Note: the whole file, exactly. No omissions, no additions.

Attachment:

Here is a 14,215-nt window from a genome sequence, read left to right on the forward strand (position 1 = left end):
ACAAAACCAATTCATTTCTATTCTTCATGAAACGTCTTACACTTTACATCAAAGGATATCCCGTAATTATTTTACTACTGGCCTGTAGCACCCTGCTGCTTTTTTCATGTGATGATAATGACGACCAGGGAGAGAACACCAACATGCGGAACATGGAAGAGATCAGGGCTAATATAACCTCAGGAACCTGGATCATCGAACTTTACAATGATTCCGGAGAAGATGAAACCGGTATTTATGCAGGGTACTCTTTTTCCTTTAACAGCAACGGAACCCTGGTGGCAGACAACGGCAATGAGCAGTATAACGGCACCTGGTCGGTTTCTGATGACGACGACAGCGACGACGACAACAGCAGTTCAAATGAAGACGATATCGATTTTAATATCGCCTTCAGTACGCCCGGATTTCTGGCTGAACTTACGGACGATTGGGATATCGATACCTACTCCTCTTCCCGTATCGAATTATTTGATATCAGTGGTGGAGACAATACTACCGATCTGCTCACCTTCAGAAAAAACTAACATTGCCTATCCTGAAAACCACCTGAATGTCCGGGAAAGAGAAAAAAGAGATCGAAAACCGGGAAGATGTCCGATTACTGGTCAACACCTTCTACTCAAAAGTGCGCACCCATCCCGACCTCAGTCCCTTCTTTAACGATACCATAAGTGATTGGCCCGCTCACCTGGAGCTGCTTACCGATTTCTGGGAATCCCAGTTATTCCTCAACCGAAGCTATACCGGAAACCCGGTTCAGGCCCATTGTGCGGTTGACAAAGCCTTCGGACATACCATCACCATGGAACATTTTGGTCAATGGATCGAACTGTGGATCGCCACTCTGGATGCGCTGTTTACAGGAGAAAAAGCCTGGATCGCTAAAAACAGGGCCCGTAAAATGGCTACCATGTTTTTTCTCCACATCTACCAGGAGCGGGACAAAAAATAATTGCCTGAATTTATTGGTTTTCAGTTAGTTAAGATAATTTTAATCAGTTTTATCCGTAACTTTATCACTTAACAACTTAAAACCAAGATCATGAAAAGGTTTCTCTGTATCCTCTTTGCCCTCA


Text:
Here is a 14,215-nt window from a genome sequence, read left to right on the forward strand (position 1 = left end):
ACAAAACCAATTCATTTCTATTCTTCATGAAACGTCTTACACTTTACATCAAAGGATATCCCGTAATTATTTTACTACTGGCCTGTAGCACCCTGCTGCTTTTTTCATGTGATGATAATGACGACCAGGGAGAGAACACCAACATGCGGAACATGGAAGAGATCAGGGCTAATATAACCTCAGGAACCTGGATCATCGAACTTTACAATGATTCCGGAGAAGATGAAACCGGTATTTATGCAGGGTACTCTTTTTCCTTTAACAGCAACGGAACCCTGGTGGCAGACAACGGCAATGAGCAGTATAACGGCACCTGGTCGGTTTCTGATGACGACGACAGCGACGACGACAACAGCAGTTCAAATGAAGACGATATCGATTTTAATATCGCCTTCAGTACGCCCGGATTTCTGGCTGAACTTACGGACGATTGGGATATCGATACCTACTCCTCTTCCCGTATCGAATTATTTGATATCAGTGGTGGAGACAATACTACCGATCTGCTCACCTTCAGAAAAAACTAACATTGCCTATCCTGAAAACCACCTGAATGTCCGGGAAAGAGAAAAAAGAGATCGAAAACCGGGAAGATGTCCGATTACTGGTCAACACCTTCTACTCAAAAGTGCGCACCCATCCCGACCTCAGTCCCTTCTTTAACGATACCATAAGTGATTGGCCCGCTCACCTGGAGCTGCTTACCGATTTCTGGGAATCCCAGTTATTCCTCAACCGAAGCTATACCGGAAACCCGGTTCAGGCCCATTGTGCGGTTGACAAAGCCTTCGGACATACCATCACCATGGAACATTTTGGTCAATGGATCGAACTGTGGATCGCCACTCTGGATGCGCTGTTTACAGGAGAAAAAGCCTGGATCGCTAAAAACAGGGCCCGTAAAATGGCTACCATGTTTTTTCTCCACATCTACCAGGAGCGGGACAAAAAATAATTGCCTGAATTTATTGGTTTTCAGTTAGTTAAGATAATTTTAATCAGTTTTATCCGTAACTTTATCACTTAACAACTTAAAACCAAGATCATGAAAAGGTTTCTCTGTATCCTCTTTGCCCTCA